The Law: 3 legal concerns of UAE startups and how to solve them
The law and startups - an essential partnership. (Image via wrike.com)
When it comes to setting up a business in the UAE, entrepreneurs tend to have a multitude of concerns regarding the legality of it all.
Which zone to choose, proprietary rights, how to deal with partners… the list goes on.
In order to mentor startups in the region, in these areas, Young Arab Leaders is running a number of seminars under the theme, Entrepreneur Journey Series.
Its latest focused on the legal aspects of launching a company in the UAE, aiming to provide a better understanding on the legal considerations of registering an SME.
Sitting in on the panel were Zeenat Beebeejaun, managing director at Pearl Legal; Hayden Mollard, managing director at Newhaven Middle East; and Cameron Crawford, managing partner at Indigo Media & Entertainment Lawyers.
Here, we take a look at the three biggest concerns entrepreneurs brought up during the panel, and how they can be fixed.
Mainland vs. free zone vs. offshore
All three panelists agreed that one of the main difficulties UAE entrepreneurs face is where exactly they should set up their business.
“It really comes down to what your business is going to be,” explained Mollard. “Depending on who you talk to, you will get a different viewpoint. But one thing is for sure, businesses in the free zone cannot do business with companies in the mainland.”
Beebeejaun (right) elaborated: “If you are in a free zone and you are looking to sell your product in mainland UAE, then you will need a distributor or commercial agent to act on your behalf. Only UAE nationals can act as an agent.”
Asked during the session about ecommerce, Beebeejaun says that one of the best options is to opt for a space in a free zone, either JAFZA or DAFZA, as they offer protection and “good storage options”.
When it comes to offshore, it seems that the one-standout advantage is global investor confidence.
Crawford says that international venture capitalists are more likely to look to fund companies that are off the mainland.
“There’s a difference between truly offshore - like the Cayman Islands - and free zones that are subject to UAE law,” he says. “It’s all down to investor confidence – it’s very hard for a UAE company to raise money from the US or UK – they’re simply more comfortable investing in offshore jurisdictions.”
Mollard (left) added: “Offshore companies can also give you flexibility in your types of shares offered, which is particularly advantageous for tech companies.
“Offshore companies have two classes of shares: Class A and ‘Participation’ shares. You’ll find these in the British Virgin Islands or Cayman Islands, but you cannot do this in the UAE.”
Going solo or partnering up?
Now that you have chosen your zone, it’s time to look at putting everything in writing. The majority of experts agree that companies should consist of at least two partners. Although ultimately, there’s no hard and fast rule and it depends on the nature of the business itself.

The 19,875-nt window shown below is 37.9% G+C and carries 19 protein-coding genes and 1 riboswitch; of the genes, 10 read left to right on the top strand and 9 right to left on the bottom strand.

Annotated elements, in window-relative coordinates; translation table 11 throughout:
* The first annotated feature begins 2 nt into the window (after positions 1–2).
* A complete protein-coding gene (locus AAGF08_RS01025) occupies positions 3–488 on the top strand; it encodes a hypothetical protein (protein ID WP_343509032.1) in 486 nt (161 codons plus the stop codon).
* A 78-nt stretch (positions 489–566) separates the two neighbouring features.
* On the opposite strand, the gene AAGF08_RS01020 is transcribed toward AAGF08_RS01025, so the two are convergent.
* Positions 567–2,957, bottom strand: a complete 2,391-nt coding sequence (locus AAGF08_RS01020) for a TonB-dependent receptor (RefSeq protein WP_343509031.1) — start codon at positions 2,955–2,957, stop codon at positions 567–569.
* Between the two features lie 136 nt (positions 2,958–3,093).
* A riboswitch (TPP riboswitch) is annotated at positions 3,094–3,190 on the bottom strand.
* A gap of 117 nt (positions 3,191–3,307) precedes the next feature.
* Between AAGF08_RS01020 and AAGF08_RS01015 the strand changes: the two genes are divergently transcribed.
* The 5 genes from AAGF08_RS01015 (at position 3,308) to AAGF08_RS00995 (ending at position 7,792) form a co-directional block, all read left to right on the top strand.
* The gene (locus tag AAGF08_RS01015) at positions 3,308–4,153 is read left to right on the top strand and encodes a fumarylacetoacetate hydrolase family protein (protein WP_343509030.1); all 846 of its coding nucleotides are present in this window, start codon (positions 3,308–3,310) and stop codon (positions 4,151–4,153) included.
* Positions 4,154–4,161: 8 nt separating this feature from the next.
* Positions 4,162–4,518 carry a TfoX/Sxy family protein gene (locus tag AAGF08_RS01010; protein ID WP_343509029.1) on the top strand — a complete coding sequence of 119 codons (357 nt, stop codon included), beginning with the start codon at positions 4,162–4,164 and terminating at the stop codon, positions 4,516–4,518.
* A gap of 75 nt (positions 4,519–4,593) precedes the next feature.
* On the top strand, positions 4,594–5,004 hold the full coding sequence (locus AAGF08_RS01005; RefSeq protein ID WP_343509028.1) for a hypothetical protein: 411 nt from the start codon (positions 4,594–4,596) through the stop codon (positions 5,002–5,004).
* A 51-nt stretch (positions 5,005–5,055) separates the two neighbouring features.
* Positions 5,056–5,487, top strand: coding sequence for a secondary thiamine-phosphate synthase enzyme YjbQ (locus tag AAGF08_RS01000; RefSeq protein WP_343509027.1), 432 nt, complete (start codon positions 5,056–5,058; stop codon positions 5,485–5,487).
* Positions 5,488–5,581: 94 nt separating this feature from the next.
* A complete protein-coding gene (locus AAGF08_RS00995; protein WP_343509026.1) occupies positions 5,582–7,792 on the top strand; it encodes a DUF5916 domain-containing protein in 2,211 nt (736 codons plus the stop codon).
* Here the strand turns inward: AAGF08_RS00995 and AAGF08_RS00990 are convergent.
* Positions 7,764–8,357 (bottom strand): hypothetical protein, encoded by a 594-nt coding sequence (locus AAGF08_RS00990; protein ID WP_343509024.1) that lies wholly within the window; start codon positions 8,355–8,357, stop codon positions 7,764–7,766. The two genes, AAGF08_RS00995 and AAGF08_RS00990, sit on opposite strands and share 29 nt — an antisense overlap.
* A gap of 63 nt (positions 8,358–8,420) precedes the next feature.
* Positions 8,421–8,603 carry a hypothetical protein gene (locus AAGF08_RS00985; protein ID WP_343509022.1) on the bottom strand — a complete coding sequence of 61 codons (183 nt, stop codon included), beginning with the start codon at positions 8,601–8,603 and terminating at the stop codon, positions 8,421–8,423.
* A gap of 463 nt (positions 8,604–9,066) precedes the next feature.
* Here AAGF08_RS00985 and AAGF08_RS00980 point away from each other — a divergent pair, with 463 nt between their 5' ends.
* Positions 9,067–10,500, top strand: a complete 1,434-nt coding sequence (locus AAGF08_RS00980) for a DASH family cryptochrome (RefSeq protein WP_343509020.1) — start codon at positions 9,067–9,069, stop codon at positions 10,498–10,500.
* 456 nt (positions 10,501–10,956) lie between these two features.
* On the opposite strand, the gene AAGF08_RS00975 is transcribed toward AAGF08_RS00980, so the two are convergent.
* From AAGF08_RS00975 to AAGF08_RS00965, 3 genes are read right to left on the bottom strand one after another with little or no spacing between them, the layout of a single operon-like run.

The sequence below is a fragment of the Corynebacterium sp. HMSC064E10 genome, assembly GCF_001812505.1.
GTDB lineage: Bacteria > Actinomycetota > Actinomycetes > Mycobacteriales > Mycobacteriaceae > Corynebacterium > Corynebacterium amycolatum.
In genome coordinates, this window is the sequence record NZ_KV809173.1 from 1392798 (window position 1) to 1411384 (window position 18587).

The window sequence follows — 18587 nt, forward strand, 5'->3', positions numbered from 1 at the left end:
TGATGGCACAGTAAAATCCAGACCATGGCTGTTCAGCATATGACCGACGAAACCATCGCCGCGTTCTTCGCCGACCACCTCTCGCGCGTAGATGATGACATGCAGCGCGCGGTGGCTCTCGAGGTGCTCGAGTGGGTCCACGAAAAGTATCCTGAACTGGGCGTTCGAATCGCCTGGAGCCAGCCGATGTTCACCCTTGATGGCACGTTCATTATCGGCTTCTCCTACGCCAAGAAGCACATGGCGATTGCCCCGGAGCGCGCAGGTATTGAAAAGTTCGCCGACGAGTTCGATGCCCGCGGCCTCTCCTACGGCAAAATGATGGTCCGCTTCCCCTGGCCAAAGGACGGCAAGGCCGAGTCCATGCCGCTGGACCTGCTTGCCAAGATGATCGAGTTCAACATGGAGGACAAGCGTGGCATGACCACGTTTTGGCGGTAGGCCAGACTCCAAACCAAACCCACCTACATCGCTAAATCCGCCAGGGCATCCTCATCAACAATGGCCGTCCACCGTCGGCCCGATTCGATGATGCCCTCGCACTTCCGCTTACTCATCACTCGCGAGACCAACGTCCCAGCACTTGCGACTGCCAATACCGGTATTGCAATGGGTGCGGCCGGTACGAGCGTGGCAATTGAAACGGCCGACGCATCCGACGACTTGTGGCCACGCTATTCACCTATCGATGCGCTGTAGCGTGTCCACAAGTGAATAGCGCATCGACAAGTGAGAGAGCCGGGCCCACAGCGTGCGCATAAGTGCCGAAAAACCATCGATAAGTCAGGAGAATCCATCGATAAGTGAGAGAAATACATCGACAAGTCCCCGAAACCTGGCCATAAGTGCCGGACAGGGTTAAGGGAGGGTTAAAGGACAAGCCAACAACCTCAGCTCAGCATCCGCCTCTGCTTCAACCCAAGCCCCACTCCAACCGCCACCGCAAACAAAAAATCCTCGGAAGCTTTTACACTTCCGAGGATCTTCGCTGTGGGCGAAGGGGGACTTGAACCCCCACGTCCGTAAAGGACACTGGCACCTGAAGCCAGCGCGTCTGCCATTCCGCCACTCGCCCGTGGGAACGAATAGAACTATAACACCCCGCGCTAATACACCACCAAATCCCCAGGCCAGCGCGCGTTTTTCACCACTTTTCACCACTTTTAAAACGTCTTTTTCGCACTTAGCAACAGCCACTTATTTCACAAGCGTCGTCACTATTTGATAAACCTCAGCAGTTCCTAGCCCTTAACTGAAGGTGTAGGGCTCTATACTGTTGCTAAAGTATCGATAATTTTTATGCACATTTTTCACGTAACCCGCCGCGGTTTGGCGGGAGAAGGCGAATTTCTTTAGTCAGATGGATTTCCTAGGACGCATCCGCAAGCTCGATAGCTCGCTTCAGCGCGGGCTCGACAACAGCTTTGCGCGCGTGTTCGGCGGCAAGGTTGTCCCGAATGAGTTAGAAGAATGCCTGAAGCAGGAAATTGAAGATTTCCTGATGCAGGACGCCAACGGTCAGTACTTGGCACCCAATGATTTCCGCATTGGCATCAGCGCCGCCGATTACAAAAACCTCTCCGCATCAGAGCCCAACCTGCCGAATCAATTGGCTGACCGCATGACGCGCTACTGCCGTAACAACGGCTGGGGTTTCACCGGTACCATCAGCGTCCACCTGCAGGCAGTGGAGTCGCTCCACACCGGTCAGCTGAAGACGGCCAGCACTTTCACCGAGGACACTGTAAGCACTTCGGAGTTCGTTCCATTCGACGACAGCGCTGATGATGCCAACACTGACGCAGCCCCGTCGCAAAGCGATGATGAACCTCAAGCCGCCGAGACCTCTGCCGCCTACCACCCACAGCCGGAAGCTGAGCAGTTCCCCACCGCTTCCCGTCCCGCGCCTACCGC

“Lawyers aren’t meant to be there just for massive
situations. It’s important to make sure that they are there from
the start in order to avoid panic litigation.What’s
important, however, is that all of the founders are on the same
page from the very beginning," Beebeejaun explained.
“Iron out everything you need to have in your agreement; that includes factors such as equity – the ratio of shares between the founders, anti-competition clauses – as your partner might decide to open up their own business later on, plus a confidentiality and accident clause.”
Plus, she said, contracts should include an agreement on who should receive shares should one partner decide to exit within a year of the formation of the company.
An agreement should also include a business plan, said Mollard.
“Ensure your shareholders’ agreement includes a corporate structure. Is your business going to operate in Dubai only or do you plan to expand? Include your Stage One, Stage Two…etc. expansions.”
The final major topic of discussion revolved around protecting a product – whether an idea or existing solution.
Cameron (right), who worked for Universal Studios on the UAE filming of Fast & Furious 7 and the Disney/Lucasfilm Star Wars Episode VII, is very familiar with just how quickly an idea can be copied.
“Unfortunately, a concept is not protectable by law,” he says. “If a company steals your idea, it is very difficult to prove that.”
Beebeejaun adds: “You can only copyright something that’s tangible, therefore you have to make it very unique in order to claim its rights.”
But what about protecting ideas during presentations? After all, ideas and confidentiality can leak at times.
“The best solution here would be to have the other party sign a non-disclosure agreement [NDA]. When it comes to intellectual property rights, you’re only as good as how you enforce it in court. But an NDA serves as a good deterrent.”